Had those earlier investors not overpaid for their positions and exercised patience with us, perhaps they would have saved themselves that capital loss. They would also have more money to invest at cheaper prices today and bought even larger amounts of shares if they chose.
If they had stuck with the same 200-share allocation, at the $33.10 price that we just paid, investors would pay only $6620, circled in red in column G. Again, at that price point, we're getting a much enhanced yield of 6.65% on our new investment, indicated by the automatic calculation made in column L.
Notice that if an investor had chosen to invest the same dollar amount of $8300 as the investor did a year ago, they would have been able to buy 251 shares instead of just 200. And this would result in $552 of annual income, which is that 42.4% of additional annual income we detailed earlier.
By adding IRM to the portfolio, we have further diversified our holdings, continued to balance income, grown portfolio income by almost 2% from last month and fortified it further with a solid dividend grower.
The Fill-The-Gap Portfolio At A Glance
Two years ago, I began writing a series of articles on December 24, 2014, to demonstrate the real-life construction and management of a portfolio dedicated to growing income to close a yawning gap that so many millions of seniors and near-retirees face today between their Social Security benefit and retirement expenses.
The beginning article was entitled "This Is Not Your Father's Retirement Plan." This project began with $411,600 in capital that was deployed in such a way that each of the portfolio constituents yielded approximately equal amounts of yearly income.
The FTG Portfolio Constituents
Constructed beginning on 12/24/14, this portfolio now consists of 21 companies, including AT&T Inc., Altria Group, Inc. (NYSE:MO), Consolidated Edison Inc., Verizon Communications, CenturyLink, Inc., Main Street Capital (NYSE:MAIN), Ares Capital (NASDAQ:ARCC), Reynolds American, Inc. (NYSE:RAI), Vector Group Ltd. (NYSE:VGR), EPR Properties (NYSE:EPR), Realty Income Corporation (NYSE:O), Sun Communities, Inc. (NYSE:SUI), Omega Healthcare Investors (NYSE:OHI), W.P. Carey, Inc. (NYSE:WPC), Government Properties Income Trust (NYSE:GOV-OLD), The GEO Group (NYSE:GEO), The RMR Group (NASDAQ:RMR), Southern Company, Chatham Lodging Trust (NYSE:CLDT), DineEquity (NYSE:DIN) and Iron Mountain, Inc.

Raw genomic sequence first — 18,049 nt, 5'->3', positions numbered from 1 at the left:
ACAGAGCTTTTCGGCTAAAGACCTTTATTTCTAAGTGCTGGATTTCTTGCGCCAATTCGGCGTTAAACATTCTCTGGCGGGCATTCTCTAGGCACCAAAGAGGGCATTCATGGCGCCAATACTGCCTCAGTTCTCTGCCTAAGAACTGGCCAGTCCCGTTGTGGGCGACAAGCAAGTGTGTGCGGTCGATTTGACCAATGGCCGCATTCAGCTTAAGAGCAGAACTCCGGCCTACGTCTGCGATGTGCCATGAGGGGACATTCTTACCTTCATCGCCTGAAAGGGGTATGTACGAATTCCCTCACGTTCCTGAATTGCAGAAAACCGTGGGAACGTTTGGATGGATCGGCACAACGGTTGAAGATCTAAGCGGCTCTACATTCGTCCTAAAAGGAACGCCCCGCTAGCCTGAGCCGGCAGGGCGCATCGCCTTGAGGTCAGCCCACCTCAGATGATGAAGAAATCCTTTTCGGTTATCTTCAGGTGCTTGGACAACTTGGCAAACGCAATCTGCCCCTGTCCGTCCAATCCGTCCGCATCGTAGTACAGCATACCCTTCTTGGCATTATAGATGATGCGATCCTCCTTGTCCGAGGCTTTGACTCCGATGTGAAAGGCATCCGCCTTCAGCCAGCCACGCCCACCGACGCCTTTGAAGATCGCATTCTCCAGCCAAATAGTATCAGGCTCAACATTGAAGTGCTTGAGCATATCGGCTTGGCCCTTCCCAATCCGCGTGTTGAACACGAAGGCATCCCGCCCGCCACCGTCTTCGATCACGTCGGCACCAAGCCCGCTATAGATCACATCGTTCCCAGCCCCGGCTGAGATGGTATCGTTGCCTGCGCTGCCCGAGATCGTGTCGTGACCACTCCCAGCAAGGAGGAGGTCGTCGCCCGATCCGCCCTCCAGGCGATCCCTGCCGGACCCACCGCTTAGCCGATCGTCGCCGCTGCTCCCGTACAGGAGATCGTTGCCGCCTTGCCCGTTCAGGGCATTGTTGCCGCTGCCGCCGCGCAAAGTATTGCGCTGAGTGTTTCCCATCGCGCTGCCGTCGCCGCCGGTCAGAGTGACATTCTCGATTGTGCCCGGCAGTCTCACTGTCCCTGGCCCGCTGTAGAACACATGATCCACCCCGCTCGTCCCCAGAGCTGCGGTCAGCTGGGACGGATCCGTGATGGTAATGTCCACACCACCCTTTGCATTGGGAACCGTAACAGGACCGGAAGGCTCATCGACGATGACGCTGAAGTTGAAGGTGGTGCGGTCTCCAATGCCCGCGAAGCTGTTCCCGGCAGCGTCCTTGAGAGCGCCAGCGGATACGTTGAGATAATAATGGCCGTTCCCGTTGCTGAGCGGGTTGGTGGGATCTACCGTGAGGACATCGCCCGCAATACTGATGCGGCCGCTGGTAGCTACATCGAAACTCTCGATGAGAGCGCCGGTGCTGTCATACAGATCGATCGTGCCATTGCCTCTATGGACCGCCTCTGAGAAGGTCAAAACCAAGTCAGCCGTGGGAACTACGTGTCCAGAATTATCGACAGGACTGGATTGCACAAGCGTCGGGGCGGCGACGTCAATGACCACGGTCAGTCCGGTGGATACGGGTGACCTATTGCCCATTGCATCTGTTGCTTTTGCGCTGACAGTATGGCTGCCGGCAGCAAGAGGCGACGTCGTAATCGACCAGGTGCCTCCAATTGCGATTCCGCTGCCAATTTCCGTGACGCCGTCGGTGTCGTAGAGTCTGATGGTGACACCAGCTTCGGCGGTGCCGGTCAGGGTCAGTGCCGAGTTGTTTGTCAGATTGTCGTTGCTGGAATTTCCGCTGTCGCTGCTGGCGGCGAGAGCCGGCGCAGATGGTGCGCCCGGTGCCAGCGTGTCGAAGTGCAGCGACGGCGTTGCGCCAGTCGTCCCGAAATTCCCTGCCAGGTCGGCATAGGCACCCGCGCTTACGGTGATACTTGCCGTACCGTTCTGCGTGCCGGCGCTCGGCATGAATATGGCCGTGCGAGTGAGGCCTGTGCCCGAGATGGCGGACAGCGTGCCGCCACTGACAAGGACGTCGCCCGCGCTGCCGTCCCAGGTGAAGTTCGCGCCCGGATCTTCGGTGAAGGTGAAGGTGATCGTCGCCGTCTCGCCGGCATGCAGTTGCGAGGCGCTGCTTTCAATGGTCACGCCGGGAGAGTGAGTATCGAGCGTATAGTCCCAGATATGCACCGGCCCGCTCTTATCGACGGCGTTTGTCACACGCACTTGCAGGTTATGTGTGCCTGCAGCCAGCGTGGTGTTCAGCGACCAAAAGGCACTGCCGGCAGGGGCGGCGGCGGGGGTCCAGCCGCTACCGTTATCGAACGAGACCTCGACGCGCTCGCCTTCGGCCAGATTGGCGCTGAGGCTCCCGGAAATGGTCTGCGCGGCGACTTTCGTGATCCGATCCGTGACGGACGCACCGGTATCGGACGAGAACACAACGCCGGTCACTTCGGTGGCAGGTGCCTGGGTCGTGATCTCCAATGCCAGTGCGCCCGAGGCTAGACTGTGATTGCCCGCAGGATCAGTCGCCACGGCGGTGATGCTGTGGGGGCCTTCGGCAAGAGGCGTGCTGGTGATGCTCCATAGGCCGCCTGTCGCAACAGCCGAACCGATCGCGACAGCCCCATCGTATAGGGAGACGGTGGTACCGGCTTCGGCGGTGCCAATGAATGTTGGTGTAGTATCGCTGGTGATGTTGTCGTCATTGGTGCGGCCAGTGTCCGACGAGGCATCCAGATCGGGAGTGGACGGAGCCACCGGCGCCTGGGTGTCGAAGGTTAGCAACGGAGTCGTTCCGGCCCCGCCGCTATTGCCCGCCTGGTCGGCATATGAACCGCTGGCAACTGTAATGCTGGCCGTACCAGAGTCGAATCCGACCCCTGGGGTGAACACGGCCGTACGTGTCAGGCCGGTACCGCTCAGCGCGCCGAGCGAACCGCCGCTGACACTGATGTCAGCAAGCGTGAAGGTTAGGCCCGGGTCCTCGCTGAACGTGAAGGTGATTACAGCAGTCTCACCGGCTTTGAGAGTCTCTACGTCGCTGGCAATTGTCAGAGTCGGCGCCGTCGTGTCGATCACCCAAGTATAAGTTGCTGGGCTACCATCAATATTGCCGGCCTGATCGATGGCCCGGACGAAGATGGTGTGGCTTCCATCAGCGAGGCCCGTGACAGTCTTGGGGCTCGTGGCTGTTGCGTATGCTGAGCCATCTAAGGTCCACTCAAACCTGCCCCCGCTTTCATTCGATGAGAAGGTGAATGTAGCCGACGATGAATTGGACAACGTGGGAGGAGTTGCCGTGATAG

Because we bought all of these equities at cheaper prices since the inception of the portfolio, the yield on cost that we have achieved is 7.09% since launch on December 24, 2014. Current portfolio income now totals $29,174.
Here is how we focus on the growth of income in the Fill-The-Gap Portfolio:
FTG Annual Dividend Income
FTG Portfolio Close, 6/9/17
Who's not worried about risks to their portfolio? Certainly, investors who are counting on portfolio value to draw down shares in retirement to meet the bills are most concerned. Dividend investors who have grown their dividend income enough to pay the bills are less concerned about portfolio value, but have concern surrounding the sustainability of those dividends.
Will they be frozen, cut or eliminated in the future? These are all real concerns and must be faced squarely and dealt with in order to maintain the viability of our chosen retirement plans.
It is my hope that by discussing ways to harden our portfolio for the inevitable bear market that will visit us, and suggesting ways to mitigate some of the risks we all face, we can all come out whole after the next crash, recover to former highs and go on to set new record highs in portfolio value as well as dividend income, in concert with the historical record.
Note: For five days only, we're offering a free two-week trial to our premium newsletter subscription.
As always, I look forward to your comments, discussion and questions. Please share your thoughts. What are the methods you use to protect your portfolio value and dividend income? Please share with us, in the comment section below, how you deal with the risks we all face. Are there additional risks that keep you up at night or do you SWAN?
If you'd like to receive immediate notification whenever I write new content, simply click the follow button at the top of this article next to my picture, then click "Follow in real time."
As part of our premium subscription program, all subscribers receive a free Portfolio Income Tracker to track income production in the subscriber portfolio and stay focused on income production in their own portfolio. To learn more about this premium service, see Retirement: One Dividend At A Time.
Disclaimer: This article is intended to provide information to interested parties. As I have no knowledge of individual investor circumstances, goals, and/or portfolio concentration or diversification, readers are expected to complete their own due diligence before purchasing any stocks mentioned or recommended.
Disclosure: I am/we are long T, MO, ED, VZ, CTL, MAIN, ARCC, RAI, VGR, EPR, O, SUI, OHI, WPC, GOV, GEO, RMR, SO, CLDT, DIN, IRM. I wrote this article myself, and it expresses my own opinions. I am not receiving compensation for it (other than from Seeking Alpha). I have no business relationship with any company whose stock is mentioned in this article.